We believe that the current PCC Chairman also has set a high bar.  The next PCC chairman will need to be a strong, proven leader with an unquestioned dedication and resolve to combat against forces that would seek to derail FAF’s commitment to private company financial reporting.  And we strongly suggest that FAF try to avoid any initial perception bias that the next PCC chair is not representative of the mass private company constituency.  While we acknowledge that any such initial perception bias can be overcome, FAF would run an unnecessary risk of appearing disconnected and uncommitted if the next chair did not (1) have a strong connection to the private company constituency and (2) support differences in standards, where warranted. 

Other comments

  • Regarding the recommendation in the third bullet under PCC Roles and Responsibilities on page 8 of the Request, we believe that advising on and deliberating issues that are of interest to public companies/not-for-profit organizations should not be the PCC’s role.  The PCC should have a narrow focus on private company financial reporting.
  • Regarding the composition of the PCC, we believe the current mix of preparers, auditors, and users is still appropriate.  We observe that for this constituency, practitioners and company management often are strongly connected to the perspectives and needs of private company users.  Furthermore, we also observe that sureties often lack access to management and thus may inject a “non-access, public company user” perspective into the PCC’s discussions if such representation was added to the PCC.
  • We recommend that FASB staff enhance the transparency of its stakeholder outreach on issues to demonstrate that representative user stakeholders were contacted, for example, what size lenders, what region of the country, and how many.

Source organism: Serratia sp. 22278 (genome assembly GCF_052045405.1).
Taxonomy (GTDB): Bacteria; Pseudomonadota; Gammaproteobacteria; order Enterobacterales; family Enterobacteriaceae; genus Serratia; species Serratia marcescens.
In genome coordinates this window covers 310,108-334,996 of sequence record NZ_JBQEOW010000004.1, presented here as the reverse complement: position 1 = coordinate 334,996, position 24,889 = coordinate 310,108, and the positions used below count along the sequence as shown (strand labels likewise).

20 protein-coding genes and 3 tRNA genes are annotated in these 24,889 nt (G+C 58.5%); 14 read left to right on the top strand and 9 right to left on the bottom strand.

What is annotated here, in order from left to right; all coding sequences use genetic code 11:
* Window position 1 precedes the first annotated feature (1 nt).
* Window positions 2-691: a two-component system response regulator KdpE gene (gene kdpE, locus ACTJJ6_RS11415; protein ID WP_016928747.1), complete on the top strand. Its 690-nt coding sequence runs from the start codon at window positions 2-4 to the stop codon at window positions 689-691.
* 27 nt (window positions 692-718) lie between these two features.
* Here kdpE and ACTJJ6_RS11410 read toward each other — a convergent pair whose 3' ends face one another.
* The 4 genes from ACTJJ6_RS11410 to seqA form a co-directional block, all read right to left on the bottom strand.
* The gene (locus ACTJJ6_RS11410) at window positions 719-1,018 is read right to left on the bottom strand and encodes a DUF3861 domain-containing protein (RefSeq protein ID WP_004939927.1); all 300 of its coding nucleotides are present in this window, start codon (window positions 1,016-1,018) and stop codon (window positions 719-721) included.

• We recommend enhancing the transparency of any PCC input into EITF discussions. 
  • Regarding the first bullet under PCC Outreach to Stakeholders on page 9, the AICPA’s Private Companies Practice Section Technical Issues Committee (TIC) would be happy to serve as a resource in the PCC’s outreach activities.  Regarding the second bullet, we appreciate the sentiment of communicating to private company stakeholders the input that the PCC provides to the FASB on active FASB projects.  But we believe that asking volunteer members of the PCC to write comment letters would be an inefficient use of their time.  Furthermore, given the pressures on volunteers’ time, it is likely that FASB staff members would need to write the comment letters.
  • We agree with the recommendation that the PCC continue to establish working groups for select FASB projects and research topics.  We recommend, however, that participation on such working groups not be restricted to PCC members.


FAF expended great energy and resources to rightly have the entire organization become more attuned to the private company financial reporting constituency.  We believe it will take no less energy and effort to continue the momentum.